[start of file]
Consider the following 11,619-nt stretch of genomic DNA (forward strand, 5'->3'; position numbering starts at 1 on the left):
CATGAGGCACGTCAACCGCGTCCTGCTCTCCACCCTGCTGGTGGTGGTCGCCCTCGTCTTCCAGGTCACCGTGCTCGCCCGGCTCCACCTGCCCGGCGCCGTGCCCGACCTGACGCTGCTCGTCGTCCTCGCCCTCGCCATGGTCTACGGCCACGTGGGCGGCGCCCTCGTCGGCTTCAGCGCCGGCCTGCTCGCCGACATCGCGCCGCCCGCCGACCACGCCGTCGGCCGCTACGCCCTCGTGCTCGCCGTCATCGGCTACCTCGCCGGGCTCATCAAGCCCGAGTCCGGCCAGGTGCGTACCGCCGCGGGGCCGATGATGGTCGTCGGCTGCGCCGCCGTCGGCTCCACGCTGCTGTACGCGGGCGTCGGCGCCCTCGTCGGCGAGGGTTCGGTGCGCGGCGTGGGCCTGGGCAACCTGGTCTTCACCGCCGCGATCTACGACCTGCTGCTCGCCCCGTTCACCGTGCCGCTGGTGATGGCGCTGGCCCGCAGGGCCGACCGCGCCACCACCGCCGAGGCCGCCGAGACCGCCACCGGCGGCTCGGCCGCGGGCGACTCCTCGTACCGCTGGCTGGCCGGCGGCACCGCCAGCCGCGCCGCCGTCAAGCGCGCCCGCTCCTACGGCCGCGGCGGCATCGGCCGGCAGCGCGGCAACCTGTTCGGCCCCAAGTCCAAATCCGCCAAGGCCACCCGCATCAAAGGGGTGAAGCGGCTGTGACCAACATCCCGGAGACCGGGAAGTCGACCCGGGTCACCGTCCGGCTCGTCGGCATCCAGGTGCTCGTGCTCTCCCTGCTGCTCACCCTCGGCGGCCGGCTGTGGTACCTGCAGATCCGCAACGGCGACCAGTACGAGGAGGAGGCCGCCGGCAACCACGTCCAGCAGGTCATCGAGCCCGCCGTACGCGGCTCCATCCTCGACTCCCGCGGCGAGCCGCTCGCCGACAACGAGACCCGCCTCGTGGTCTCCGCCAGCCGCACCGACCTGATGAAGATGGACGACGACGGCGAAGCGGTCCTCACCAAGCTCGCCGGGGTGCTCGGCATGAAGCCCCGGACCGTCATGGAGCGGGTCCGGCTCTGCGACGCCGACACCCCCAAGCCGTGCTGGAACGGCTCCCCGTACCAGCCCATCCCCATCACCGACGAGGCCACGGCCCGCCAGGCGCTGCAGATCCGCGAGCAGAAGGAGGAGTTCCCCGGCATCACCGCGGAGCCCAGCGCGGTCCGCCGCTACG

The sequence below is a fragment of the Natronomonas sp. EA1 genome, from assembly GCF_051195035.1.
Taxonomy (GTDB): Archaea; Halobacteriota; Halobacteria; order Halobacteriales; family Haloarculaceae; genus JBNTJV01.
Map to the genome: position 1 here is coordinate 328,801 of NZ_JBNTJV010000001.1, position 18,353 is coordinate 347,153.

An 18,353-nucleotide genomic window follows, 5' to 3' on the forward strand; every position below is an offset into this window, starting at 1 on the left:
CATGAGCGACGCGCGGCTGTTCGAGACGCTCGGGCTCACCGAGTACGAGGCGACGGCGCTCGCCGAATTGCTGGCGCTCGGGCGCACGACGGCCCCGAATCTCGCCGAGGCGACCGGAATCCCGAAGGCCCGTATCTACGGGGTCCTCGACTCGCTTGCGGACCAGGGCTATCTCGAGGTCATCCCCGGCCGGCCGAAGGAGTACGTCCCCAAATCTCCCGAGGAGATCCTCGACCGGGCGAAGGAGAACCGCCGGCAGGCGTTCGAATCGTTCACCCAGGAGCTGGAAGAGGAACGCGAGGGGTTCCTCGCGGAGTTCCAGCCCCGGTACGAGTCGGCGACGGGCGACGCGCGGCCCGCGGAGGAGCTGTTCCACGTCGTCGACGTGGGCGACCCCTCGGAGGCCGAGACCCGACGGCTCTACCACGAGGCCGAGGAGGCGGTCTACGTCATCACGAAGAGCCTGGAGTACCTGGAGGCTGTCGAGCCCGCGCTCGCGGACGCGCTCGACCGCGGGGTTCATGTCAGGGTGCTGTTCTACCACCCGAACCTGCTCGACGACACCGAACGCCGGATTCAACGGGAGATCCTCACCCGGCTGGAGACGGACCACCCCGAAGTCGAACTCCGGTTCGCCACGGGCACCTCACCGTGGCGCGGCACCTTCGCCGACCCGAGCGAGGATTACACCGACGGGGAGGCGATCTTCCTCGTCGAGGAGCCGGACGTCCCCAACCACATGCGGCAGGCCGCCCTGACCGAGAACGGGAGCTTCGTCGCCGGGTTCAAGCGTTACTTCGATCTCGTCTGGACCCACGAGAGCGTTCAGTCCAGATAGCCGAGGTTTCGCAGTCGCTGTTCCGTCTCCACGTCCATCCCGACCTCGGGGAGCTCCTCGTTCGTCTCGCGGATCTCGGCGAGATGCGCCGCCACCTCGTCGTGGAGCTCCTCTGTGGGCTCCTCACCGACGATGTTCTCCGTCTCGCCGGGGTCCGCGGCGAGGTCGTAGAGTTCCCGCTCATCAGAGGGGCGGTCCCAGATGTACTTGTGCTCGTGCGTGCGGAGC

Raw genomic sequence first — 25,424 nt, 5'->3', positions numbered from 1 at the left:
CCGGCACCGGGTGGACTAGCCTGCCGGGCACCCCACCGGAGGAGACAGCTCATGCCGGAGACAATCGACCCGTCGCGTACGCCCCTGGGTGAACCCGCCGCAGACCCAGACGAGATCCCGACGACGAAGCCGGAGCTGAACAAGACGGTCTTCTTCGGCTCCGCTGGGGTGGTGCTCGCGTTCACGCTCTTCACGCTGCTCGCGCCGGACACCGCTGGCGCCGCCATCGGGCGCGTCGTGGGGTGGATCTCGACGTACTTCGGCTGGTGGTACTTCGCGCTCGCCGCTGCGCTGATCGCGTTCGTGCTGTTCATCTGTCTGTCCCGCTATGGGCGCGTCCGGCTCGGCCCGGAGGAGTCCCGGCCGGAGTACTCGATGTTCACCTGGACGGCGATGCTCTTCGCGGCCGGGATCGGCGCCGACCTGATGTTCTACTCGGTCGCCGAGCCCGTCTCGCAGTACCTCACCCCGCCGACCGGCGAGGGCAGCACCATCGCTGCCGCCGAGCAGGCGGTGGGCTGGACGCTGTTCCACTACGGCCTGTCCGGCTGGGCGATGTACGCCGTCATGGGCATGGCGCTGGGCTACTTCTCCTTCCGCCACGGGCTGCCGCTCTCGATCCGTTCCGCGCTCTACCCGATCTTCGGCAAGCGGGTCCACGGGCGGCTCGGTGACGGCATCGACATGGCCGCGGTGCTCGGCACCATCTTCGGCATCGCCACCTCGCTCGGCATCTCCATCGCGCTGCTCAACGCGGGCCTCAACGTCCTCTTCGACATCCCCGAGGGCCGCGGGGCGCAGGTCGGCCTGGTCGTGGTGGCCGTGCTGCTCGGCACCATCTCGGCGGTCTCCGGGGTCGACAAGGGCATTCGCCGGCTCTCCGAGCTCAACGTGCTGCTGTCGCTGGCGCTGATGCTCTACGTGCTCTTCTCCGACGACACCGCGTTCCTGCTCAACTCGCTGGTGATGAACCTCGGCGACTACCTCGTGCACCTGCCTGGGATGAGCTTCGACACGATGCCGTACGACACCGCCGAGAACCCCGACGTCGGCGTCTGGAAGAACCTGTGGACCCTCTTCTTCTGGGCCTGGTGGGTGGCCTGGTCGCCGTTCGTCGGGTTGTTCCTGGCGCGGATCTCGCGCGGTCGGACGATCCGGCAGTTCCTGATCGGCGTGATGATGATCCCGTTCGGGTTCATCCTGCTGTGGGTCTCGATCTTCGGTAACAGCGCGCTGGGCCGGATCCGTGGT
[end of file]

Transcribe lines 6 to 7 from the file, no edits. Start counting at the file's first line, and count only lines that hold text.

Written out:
An 18,353-nucleotide genomic window follows, 5' to 3' on the forward strand; every position below is an offset into this window, starting at 1 on the left:
CATGAGCGACGCGCGGCTGTTCGAGACGCTCGGGCTCACCGAGTACGAGGCGACGGCGCTCGCCGAATTGCTGGCGCTCGGGCGCACGACGGCCCCGAATCTCGCCGAGGCGACCGGAATCCCGAAGGCCCGTATCTACGGGGTCCTCGACTCGCTTGCGGACCAGGGCTATCTCGAGGTCATCCCCGGCCGGCCGAAGGAGTACGTCCCCAAATCTCCCGAGGAGATCCTCGACCGGGCGAAGGAGAACCGCCGGCAGGCGTTCGAATCGTTCACCCAGGAGCTGGAAGAGGAACGCGAGGGGTTCCTCGCGGAGTTCCAGCCCCGGTACGAGTCGGCGACGGGCGACGCGCGGCCCGCGGAGGAGCTGTTCCACGTCGTCGACGTGGGCGACCCCTCGGAGGCCGAGACCCGACGGCTCTACCACGAGGCCGAGGAGGCGGTCTACGTCATCACGAAGAGCCTGGAGTACCTGGAGGCTGTCGAGCCCGCGCTCGCGGACGCGCTCGACCGCGGGGTTCATGTCAGGGTGCTGTTCTACCACCCGAACCTGCTCGACGACACCGAACGCCGGATTCAACGGGAGATCCTCACCCGGCTGGAGACGGACCACCCCGAAGTCGAACTCCGGTTCGCCACGGGCACCTCACCGTGGCGCGGCACCTTCGCCGACCCGAGCGAGGATTACACCGACGGGGAGGCGATCTTCCTCGTCGAGGAGCCGGACGTCCCCAACCACATGCGGCAGGCCGCCCTGACCGAGAACGGGAGCTTCGTCGCCGGGTTCAAGCGTTACTTCGATCTCGTCTGGACCCACGAGAGCGTTCAGTCCAGATAGCCGAGGTTTCGCAGTCGCTGTTCCGTCTCCACGTCCATCCCGACCTCGGGGAGCTCCTCGTTCGTCTCGCGGATCTCGGCGAGATGCGCCGCCACCTCGTCGTGGAGCTCCTCTGTGGGCTCCTCACCGACGATGTTCTCCGTCTCGCCGGGGTCCGCGGCGAGGTCGTAGAGTTCCCGCTCATCAGAGGGGCGGTCCCAGATGTACTTGTGCTCGTGCGTGCGGAGC